Large stock pots
Wooden spoon, rubber spatulas
Chinois, strainers and sieve
Spoon or small strainer for skimming
Small bowls
Sauté pans
Oster blender
Cuisinart mini food processor
Stainless steel bowls
Paper towels and sheet tray
Plastic containers
Plastic squeeze bottles

Serveware
Bamboo serving spoons
Slate cheeseboard, both from Crate&Barrel

Yields: at least 16 chicken balls, with plenty of mushroom stock, truffle stock, and truffle purée left over

Next, SURF CLAM, Nasturtium Leaf and Flower, Shallot Marmalade

What to do with the leftovers?
I had a whole chicken, some of the Syrian truffles, breading and truffle purée left over, so I made sesame chicken with truffles and hollandaise for dinner. Added sesame seeds and grated parmesan cheese to the breading. Pounded the chicken breasts flat, egged then breaded. Sautéed in butter until a golden brown, along with some sliced desert truffles. Made a batch of fresh hollandaise, and topped the breasts with some of this, the sliced truffles and a drizzle of the truffle purée.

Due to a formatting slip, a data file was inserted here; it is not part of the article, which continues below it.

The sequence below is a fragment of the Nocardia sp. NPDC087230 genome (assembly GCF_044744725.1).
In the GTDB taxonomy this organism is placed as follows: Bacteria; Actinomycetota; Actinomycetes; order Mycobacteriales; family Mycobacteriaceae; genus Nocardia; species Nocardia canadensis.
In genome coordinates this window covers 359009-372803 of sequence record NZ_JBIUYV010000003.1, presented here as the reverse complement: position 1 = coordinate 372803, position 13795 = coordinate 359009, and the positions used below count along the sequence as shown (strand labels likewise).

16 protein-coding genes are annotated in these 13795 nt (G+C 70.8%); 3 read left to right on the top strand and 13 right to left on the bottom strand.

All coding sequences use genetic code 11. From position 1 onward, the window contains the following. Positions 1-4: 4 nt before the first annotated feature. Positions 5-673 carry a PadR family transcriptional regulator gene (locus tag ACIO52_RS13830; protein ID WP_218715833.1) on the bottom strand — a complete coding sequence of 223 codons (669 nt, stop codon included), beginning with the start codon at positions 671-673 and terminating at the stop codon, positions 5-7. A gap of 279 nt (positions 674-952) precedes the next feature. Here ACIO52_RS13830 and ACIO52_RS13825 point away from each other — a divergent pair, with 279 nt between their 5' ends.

*Did you know that there is more corn — if you count the corn-fed chicken and include corn-based ingredients — in Chicken McNuggets than there is real chicken? Hmmm. Guess they should be called Corn McNuggets…

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One Response to CHICKEN SKIN, Black Truffle, Thyme, Corn

  1. E. Nassar says:

    The way I see it (regarding the whole truffle issue) is that you will probably feel more guilty spending a big chunk of your mortgage payment to make 10 lbs of “real” truffle juice -unless you charge diners $40 a plate- than you do now because you “cheated” :-). I say your creativity is admirable and skillful. Certainly the end result sounds and looks great.

    About Tapioca Maltodextrin, I have given up on following recipes. I just keep adding until it feels right. It’s invariably more than what the recipe specifies.

    I love that you used “Kamm’a” (aka Desert truffles). My grandmother in Lebanon used to buy them fresh, spent a long time cleaning the darn things and then grilled them on skewers along side chicken or lamb. I have not had them in years.